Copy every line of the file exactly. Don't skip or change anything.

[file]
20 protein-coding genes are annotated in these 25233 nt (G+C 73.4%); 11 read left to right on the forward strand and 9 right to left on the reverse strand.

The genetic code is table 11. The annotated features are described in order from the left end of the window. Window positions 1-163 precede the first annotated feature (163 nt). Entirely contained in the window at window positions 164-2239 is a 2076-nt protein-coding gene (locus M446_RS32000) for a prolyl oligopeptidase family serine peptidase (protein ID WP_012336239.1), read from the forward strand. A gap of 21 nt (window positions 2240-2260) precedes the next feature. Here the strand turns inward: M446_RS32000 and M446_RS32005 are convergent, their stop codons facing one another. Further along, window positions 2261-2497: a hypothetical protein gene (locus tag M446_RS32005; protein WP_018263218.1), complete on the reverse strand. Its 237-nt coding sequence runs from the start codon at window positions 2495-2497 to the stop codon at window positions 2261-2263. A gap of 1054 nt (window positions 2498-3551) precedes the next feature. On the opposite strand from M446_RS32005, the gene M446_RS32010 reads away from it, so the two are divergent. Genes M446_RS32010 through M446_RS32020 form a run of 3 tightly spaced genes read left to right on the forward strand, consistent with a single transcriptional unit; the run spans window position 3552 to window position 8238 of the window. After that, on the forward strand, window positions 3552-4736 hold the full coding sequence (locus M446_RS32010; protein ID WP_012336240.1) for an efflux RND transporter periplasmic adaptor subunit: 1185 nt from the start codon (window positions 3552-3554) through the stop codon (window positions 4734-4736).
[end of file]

20 protein-coding genes are annotated in these 25233 nt (G+C 73.4%); 11 read left to right on the forward strand and 9 right to left on the reverse strand.

The genetic code is table 11. The annotated features are described in order from the left end of the window. Window positions 1-163 precede the first annotated feature (163 nt). Entirely contained in the window at window positions 164-2239 is a 2076-nt protein-coding gene (locus M446_RS32000) for a prolyl oligopeptidase family serine peptidase (protein ID WP_012336239.1), read from the forward strand. A gap of 21 nt (window positions 2240-2260) precedes the next feature. Here the strand turns inward: M446_RS32000 and M446_RS32005 are convergent, their stop codons facing one another. Further along, window positions 2261-2497: a hypothetical protein gene (locus tag M446_RS32005; protein WP_018263218.1), complete on the reverse strand. Its 237-nt coding sequence runs from the start codon at window positions 2495-2497 to the stop codon at window positions 2261-2263. A gap of 1054 nt (window positions 2498-3551) precedes the next feature. On the opposite strand from M446_RS32005, the gene M446_RS32010 reads away from it, so the two are divergent. Genes M446_RS32010 through M446_RS32020 form a run of 3 tightly spaced genes read left to right on the forward strand, consistent with a single transcriptional unit; the run spans window position 3552 to window position 8238 of the window. After that, on the forward strand, window positions 3552-4736 hold the full coding sequence (locus M446_RS32010; protein ID WP_012336240.1) for an efflux RND transporter periplasmic adaptor subunit: 1185 nt from the start codon (window positions 3552-3554) through the stop codon (window positions 4734-4736).